Shadow Government

One of the Biggest Objections to the TPP Just Went Up In Smoke

Philip Morris just lost the case against the Australian government that had opponents of the deal wringing their hands.


In chaos theory, there’s something called the “butterfly effect,” whereby a small change in a far part of the world (the flapping of a butterfly’s wings) can have a major impact in another (changing the path of a hurricane). Something like that just happened in international trade.

In trade, the linkage is between prospects for the massive Trans Pacific Partnership (TPP) agreement — at the center of U.S. President Barack Obama’s commercial and foreign policies — and an obscure arbitration case before a court in Singapore.

While the TPP was being negotiated back in 2011, Australia decided to take a stand against cigarette smoking. Its parliament passed a law specifying the kind of packaging that producers could use; it had to be plain and feature very prominent health warnings with graphic images.

This did not sit well with tobacco companies, of course. They felt they had been wronged. Philip Morris decided to do something about it. It requested arbitration under Australia’s 1993 bilateral investment treaty with Hong Kong. It sought billions of dollars in damages on the grounds that it would suffer substantial losses from its investment in Australia because of the new legislation.

This helped launch the storm. Health activists and others were mortified that a tobacco company could penalize a government billions of dollars for adopting such regulations. It seemed to tilt the playing field entirely in favor of nefarious corporate interests. It cast doubt on the whole system of investor protection in trade agreements.

As investment has become a steadily more important part of international trade, such protections have proliferated. A key provision in the TPP and other major U.S. agreements is called “Investor State Dispute Settlement” (ISDS). It is meant to provide investors with some recourse if a host government wrongs them. It is particularly valued by businesses in countries where the judicial system is weak or corrupt. That was never the claim about Australia, but it is far easier to keep this provision in all agreements than to declare on a case-by-case basis that the partner country has a rickety legal system.

Proponents imagine a scenario where a foreign investor is subject to “hold up” once it has sunk money in a country. A venal government could demand payoffs under the threat of punitive and spurious regulation. ISDS might be the investor’s only recourse.

But scenarios like the Philip Morris lawsuit drew widespread alarm. Sen. Elizabeth Warren (D-Mass.) based her opposition to TPP on the ISDS clause. It is a major reason why German public opinion has turned against the proposed U.S.-EU deal (the Transatlantic Trade and Investment Partnership, TTIP). It is intolerable to think that the power to regulate in favor of a cleaner environment, better health, or worker’s rights could be discarded through such a pro-corporate clause.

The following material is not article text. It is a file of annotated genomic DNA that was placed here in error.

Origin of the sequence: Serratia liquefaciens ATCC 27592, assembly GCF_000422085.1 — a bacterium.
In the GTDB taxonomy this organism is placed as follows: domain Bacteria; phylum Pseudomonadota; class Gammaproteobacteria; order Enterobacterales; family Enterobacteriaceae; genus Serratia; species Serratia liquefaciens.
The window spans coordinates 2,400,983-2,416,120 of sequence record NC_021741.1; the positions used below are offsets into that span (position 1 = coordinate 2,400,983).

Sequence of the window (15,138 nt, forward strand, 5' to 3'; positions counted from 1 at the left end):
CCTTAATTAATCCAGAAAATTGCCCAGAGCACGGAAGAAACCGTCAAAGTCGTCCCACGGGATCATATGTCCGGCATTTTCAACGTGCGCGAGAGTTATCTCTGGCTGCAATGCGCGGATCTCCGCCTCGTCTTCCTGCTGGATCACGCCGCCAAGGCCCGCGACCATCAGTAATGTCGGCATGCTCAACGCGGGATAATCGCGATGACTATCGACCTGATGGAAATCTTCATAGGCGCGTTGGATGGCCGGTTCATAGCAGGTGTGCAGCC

The one caveat was that Philip Morris had not won its case. It had only filed it. The protests were based on the supposition that Philip Morris would carry the day. But it didn’t. The Permanent Court of Arbitration in Singapore just threw out the case, saying it did not have jurisdiction. Australia won. Philip Morris lost.

So everyone can relax, right? Of course not.

Given the furor over the pending cigarette case, the TPP countries agreed on an ISDS clause in October that excluded tobacco from its protections. That drew strong complaints from Sen. Thom Tillis (R-N.C.), who vowed to oppose the agreement on the grounds that it was unfair to single out an industry for exclusion this way. “Once you carve out someone from dispute settlement agreements, then who’s next?” Sen. Richard Burr (R-N.C.) and Senate Majority Leader Mitch McConnell (R-Ky.) were reportedly unhappy about this as well.

In the House, the chairman of the Ways and Means subcommittee on trade, Rep. Dave Reichert (R-Wash.) estimated that 15 Republicans who had previously supported the president on trade would oppose the TPP because of its tobacco treatment.

It’s never possible to please everyone with a trade agreement. The problem, though, is that there are large (heavily Democratic) groups in the House and Senate who are philosophically opposed to the TPP. Those who base their opposition on ISDS do not seem to have been won over by the tobacco exclusion. Since the trade votes of June revealed very narrow margins in favor of the president’s agenda, the loss of a few votes can be critical. And it’s never wise to alienate the Senate majority leader. The tobacco carve-out is not the only obstacle to TPP passage, but it’s a significant one.

The tobacco case that kicked off the furor has been snuffed out. The butterfly was just crushed. But the hurricane’s path may be set anyway.


Phil Levy is the chief economist at Flexport and a former senior economist for trade on the Council of Economic Advisers in the George W. Bush administration. Twitter: @philipilevy

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